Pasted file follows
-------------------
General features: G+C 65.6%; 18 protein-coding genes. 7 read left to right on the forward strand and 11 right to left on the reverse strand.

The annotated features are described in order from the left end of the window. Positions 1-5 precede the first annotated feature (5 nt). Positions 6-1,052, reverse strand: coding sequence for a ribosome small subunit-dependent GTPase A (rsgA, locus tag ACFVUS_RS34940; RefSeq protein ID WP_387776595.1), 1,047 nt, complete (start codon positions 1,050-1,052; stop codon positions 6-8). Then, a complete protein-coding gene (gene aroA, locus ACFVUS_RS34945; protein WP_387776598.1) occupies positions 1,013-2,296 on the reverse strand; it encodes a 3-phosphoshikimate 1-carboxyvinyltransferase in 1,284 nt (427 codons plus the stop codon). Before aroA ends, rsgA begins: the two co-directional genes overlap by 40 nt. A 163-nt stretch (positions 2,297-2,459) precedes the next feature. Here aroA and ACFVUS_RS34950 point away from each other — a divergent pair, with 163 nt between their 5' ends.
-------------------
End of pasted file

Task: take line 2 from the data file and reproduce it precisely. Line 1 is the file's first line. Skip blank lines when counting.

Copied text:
The annotated features are described in order from the left end of the window. Positions 1-5 precede the first annotated feature (5 nt). Positions 6-1,052, reverse strand: coding sequence for a ribosome small subunit-dependent GTPase A (rsgA, locus tag ACFVUS_RS34940; RefSeq protein ID WP_387776595.1), 1,047 nt, complete (start codon positions 1,050-1,052; stop codon positions 6-8). Then, a complete protein-coding gene (gene aroA, locus ACFVUS_RS34945; protein WP_387776598.1) occupies positions 1,013-2,296 on the reverse strand; it encodes a 3-phosphoshikimate 1-carboxyvinyltransferase in 1,284 nt (427 codons plus the stop codon). Before aroA ends, rsgA begins: the two co-directional genes overlap by 40 nt. A 163-nt stretch (positions 2,297-2,459) precedes the next feature. Here aroA and ACFVUS_RS34950 point away from each other — a divergent pair, with 163 nt between their 5' ends.